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How to Publish Your Own Fantasy Novel

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Author Topic: How to Publish Your Own Fantasy Novel  (Read 752 times)
Allison
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« Reply #15 on: January 07, 2013, 11:00:21 pm »

23. **** Tolkien

Tolkien deserves kudos. High-five to him. And now we’re done. Stop emulating him. No more elves and orcs and dwarves. No more slavish D&D devotion. Fantasy isn’t beholden to this dude. Nobody’s forcing you to trample the same grass over and over again. He is not the only example (and fantasy needs few examples, anyway). As a sidenote, “**** Tolkien” sounds like “**** token,” which I think is how one properly accesses an ****. “Ahm, yes, I’m here for the unicorn ****.” “Do you have your **** token?” “I seem to have… lost it.” “Then get lost, pervo.” “But I have this copy of the Silmarillion.” “I said get lost.”
24. Also: No More Hot-Pants Vampires

I like vampires. I do. And I like tight leather pants. Hell, you put a vampire into some tight leather pants and give her a katana, I’m good to go. But, urban fantasy — it’s time. It’s time to back away from the beleathered bloodsuckers and sexy vampire hunters and their hirsute lycanthrope lovers. All the romance and the vampire clans and swords and the two pistols and the sexy tattoos and — I mean, we’re done here, right? Is there nowhere else to go? Can’t you at least file off some serial numbers?
25. Write Down Your Dreams

We dream at night unfettered. Our minds unmoored from the known, lifting and drifting into the unknown. Anything is possible in our dreams. That’s why our dreams are so powerful — we feel something strong upon waking even as the dream breaks apart in our hands like a crust of beach sand. It’s why I encourage writers to write down their dreams if they found them so affecting, and it’s now why I think our dreams serve as an excellent model for fantasy fiction. The same feel I get when dreaming is the same feel I hope to reach when reading fantasy fiction — the sense of being out of my head, of entering territory that is unknown and so becomes both beautiful and frightening in equal measure. I want to believe that the author is not fixed by the rigors of reality or the reagents of the genre and that here, All Things Are Possible. The power of the fantasy is in its limitlessness to explore human imagination. Stop walking the same paths. Stop feeling trapped. Find the dream. Write what you want to write and let that free your fiction.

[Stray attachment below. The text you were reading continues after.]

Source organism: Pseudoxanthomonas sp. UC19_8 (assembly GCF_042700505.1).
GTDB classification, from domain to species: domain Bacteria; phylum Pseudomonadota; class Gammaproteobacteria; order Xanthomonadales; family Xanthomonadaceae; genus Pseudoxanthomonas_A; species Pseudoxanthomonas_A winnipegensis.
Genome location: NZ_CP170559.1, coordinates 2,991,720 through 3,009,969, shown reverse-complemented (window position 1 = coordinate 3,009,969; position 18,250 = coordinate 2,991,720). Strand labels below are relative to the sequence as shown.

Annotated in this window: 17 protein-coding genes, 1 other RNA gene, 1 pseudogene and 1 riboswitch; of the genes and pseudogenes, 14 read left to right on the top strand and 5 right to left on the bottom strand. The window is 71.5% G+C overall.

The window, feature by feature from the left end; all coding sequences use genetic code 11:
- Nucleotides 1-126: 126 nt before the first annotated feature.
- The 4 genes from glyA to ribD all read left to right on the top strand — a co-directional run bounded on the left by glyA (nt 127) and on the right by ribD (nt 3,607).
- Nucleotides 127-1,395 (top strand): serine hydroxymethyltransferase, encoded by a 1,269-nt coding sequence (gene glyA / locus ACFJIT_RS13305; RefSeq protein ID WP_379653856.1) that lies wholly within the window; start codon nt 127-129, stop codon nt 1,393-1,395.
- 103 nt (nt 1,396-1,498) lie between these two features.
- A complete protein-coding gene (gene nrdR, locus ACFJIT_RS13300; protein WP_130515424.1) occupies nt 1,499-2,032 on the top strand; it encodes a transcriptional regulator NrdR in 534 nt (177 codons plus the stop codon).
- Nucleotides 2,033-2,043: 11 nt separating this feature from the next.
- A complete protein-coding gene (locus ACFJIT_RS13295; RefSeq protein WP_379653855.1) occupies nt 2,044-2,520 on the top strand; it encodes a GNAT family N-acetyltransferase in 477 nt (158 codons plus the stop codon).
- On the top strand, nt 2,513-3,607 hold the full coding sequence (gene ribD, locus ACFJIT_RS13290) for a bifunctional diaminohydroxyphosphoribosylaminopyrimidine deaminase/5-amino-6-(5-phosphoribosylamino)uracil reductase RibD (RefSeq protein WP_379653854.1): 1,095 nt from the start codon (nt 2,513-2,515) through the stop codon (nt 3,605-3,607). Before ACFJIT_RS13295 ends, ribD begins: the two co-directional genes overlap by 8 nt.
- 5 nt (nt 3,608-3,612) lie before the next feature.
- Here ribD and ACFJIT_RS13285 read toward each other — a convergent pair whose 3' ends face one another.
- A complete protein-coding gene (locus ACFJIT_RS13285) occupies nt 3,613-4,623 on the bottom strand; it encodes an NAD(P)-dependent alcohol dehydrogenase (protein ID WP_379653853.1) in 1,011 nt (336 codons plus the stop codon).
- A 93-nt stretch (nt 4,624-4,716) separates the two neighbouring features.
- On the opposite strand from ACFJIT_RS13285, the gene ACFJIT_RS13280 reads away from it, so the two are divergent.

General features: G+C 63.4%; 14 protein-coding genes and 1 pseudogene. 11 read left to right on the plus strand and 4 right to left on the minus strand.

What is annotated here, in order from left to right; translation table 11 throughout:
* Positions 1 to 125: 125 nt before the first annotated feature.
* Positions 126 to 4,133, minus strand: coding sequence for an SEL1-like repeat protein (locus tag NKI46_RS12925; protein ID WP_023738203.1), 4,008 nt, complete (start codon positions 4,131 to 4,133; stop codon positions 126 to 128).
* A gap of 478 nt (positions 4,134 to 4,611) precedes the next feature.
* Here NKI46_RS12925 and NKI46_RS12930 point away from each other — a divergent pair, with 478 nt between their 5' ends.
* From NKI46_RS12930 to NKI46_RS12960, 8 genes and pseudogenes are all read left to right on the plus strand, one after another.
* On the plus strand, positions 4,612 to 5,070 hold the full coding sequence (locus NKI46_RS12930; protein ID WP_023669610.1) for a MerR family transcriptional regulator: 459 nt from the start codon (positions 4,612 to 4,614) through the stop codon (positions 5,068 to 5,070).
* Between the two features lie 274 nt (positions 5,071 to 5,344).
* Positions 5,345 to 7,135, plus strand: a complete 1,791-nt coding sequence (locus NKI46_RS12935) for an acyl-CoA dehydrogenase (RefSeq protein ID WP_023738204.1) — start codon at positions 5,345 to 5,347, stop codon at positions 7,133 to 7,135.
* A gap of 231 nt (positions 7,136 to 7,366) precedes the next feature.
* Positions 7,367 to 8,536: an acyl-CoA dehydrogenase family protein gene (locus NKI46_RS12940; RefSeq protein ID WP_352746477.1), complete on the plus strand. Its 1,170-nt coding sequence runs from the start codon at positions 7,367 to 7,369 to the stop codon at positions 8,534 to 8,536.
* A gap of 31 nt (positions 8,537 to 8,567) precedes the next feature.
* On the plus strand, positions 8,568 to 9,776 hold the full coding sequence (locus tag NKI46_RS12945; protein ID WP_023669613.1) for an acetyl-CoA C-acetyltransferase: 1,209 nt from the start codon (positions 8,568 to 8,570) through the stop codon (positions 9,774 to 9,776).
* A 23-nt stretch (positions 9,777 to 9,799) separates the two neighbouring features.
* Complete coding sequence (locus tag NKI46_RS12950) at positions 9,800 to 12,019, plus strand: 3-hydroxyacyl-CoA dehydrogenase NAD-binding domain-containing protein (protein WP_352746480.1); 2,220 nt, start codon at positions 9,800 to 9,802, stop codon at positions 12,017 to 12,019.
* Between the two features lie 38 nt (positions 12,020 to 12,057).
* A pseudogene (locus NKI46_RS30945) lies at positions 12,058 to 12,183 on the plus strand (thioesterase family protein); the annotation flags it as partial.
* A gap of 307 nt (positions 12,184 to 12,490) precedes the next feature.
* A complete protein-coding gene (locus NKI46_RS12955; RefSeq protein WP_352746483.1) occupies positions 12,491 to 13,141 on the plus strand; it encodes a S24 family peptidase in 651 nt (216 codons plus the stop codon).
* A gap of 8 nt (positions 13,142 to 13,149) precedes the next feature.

Fantasy or otherwise.

http://terribleminds.com/ramble/2012/06/19/25-things-you-should-know-about-writing-fantasyzzz/
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